“Intel has raised the level of the water and is floating all the boats,” said Glenn Fleishman, editor of Wi-Fi Networking News, a Web-based daily newsletter.

Of even greater potential import, Intel plans to start a test in Texas in a few months that will use a combination of wireless technologies, including Wi-Fi, to bring broadband Internet connections directly to homes. Last week the company quietly announced that it was teaming with a small equipment maker, Alvarion, of Tel Aviv, Israel, to back a complementary wireless standard that is intended to send data over distances of as much as 30 miles and at speeds of up to 70 megabits per second. The data rate is high enough to comfortably stream high-definition television video broadcasts, and the range makes it possible to quickly deploy a system in a large urban or suburban area.

By comparison, current Wi-Fi technology is limited to several hundred feet and speeds of 11 megabits per second. The Intel test, however, will explore using the 802.16 standard, known as WiMax, to distribute the data to Wi-Fi antennas in local neighborhoods. If Intel is able to jumpstart the market to reach millions of homes with a relatively inexpensive interactive data and video service, the technology could quickly alter the communications landscape. That is already starting to happen. There is now an explosion of Wi-Fi hot spots in hotels, coffee shops, restaurants and airports, and a new wave of handheld gadgets will soon supplement portable personal computers for a class of mobile workers that analysts are calling windshield warriors.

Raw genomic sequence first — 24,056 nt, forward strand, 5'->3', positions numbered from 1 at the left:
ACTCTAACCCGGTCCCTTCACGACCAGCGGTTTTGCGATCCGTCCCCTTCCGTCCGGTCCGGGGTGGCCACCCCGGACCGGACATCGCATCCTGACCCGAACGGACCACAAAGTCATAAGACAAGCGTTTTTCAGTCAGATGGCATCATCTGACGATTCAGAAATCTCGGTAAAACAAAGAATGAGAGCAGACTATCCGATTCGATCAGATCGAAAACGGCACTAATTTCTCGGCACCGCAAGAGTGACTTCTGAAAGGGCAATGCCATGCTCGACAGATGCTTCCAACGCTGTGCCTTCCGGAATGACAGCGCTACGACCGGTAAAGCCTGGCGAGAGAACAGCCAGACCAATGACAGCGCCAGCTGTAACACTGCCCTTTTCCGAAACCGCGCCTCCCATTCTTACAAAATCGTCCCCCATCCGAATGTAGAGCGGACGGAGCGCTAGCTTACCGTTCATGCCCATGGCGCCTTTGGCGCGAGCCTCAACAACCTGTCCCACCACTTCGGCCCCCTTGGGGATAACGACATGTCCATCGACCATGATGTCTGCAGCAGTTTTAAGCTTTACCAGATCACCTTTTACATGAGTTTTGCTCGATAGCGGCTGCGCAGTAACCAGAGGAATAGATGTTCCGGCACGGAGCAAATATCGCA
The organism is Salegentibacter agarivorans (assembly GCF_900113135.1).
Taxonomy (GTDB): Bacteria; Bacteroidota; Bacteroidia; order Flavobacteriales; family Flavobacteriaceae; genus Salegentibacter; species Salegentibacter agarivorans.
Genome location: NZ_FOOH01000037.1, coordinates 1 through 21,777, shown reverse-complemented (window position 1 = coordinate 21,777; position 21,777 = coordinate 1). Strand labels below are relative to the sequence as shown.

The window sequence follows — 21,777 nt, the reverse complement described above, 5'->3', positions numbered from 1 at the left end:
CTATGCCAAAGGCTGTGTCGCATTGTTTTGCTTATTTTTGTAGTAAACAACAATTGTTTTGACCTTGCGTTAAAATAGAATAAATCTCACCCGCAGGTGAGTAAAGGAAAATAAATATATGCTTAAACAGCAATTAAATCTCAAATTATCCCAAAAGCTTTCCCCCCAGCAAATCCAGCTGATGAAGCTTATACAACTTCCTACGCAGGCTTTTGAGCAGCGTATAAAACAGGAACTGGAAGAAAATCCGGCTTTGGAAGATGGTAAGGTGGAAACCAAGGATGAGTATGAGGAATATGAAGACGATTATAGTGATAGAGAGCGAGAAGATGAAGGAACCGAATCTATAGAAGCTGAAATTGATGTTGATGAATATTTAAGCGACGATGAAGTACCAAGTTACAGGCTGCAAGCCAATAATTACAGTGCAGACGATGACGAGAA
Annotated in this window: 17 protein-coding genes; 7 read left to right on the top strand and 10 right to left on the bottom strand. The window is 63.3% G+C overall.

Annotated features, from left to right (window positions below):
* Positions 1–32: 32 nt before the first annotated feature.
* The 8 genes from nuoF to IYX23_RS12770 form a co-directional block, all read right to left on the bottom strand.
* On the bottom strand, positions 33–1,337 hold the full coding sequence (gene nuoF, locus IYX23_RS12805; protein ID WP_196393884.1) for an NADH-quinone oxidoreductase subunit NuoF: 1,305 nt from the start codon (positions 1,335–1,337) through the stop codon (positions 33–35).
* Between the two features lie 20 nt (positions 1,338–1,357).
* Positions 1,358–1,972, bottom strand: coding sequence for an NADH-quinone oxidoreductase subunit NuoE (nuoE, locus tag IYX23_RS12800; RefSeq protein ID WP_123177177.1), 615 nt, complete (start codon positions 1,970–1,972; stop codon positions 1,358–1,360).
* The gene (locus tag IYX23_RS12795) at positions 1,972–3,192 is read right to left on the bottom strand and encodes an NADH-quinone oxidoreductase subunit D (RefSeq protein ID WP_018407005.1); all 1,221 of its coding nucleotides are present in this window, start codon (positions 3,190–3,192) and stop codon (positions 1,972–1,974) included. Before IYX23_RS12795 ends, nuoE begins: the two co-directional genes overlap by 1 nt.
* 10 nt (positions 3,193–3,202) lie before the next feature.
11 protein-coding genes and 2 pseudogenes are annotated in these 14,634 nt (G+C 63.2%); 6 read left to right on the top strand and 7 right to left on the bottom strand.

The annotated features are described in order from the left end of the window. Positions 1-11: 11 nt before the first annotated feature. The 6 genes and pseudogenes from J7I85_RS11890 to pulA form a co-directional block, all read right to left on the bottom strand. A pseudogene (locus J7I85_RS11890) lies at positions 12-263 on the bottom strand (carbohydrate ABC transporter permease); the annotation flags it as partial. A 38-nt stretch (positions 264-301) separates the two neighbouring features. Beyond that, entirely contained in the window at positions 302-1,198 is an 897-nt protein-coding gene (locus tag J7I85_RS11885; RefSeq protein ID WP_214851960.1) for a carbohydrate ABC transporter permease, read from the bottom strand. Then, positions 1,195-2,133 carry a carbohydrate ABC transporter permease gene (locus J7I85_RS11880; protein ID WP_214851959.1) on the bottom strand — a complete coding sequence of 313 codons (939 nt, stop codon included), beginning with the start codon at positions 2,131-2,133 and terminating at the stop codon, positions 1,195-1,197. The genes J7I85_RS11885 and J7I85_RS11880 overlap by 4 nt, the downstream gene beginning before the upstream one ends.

In a speech here, Barrett sketched a portrait of a rapidly growing market. There are now about 40 million Wi-Fi users, he said, and new access points are selling at the rate of about 15,000 a day, which makes Wi-Fi a much faster-growing technology than cellular telephony.

While prices for connection times are certain to keep falling, industry executives say they are already seeing usage patterns that suggest that Wi-Fi commercial services are working and are here to stay. Moreover, they say they believe the services will complement and not compete with free services that are emerging in urban areas around the country. “We have a good business model in hotels, said Dave Vucina, chief executive officer of Wayport, a provider of Wi-Fi hot spots in hotels, airports, restaurants and other locations that is based in Austin, Texas.

In the hotels that Wayport serves, he said, the company is seeing between 8 and 12 percent nightly usage rates for each occupied room. He said he believed that the rate could go as high as 15 to 24 percent. Those numbers are credible, industry analysts said, because out of the 40 million business travelers in the United States, 30 million now carry personal computers when they hit the road.

The central issue in the debate is whether those workers will be able to meet their data needs with next-generation cellular telephone networks, or whether the far higher data rates available on Wi-Fi networks will prove preferable.

Copyright © 2003 The International Herald Tribune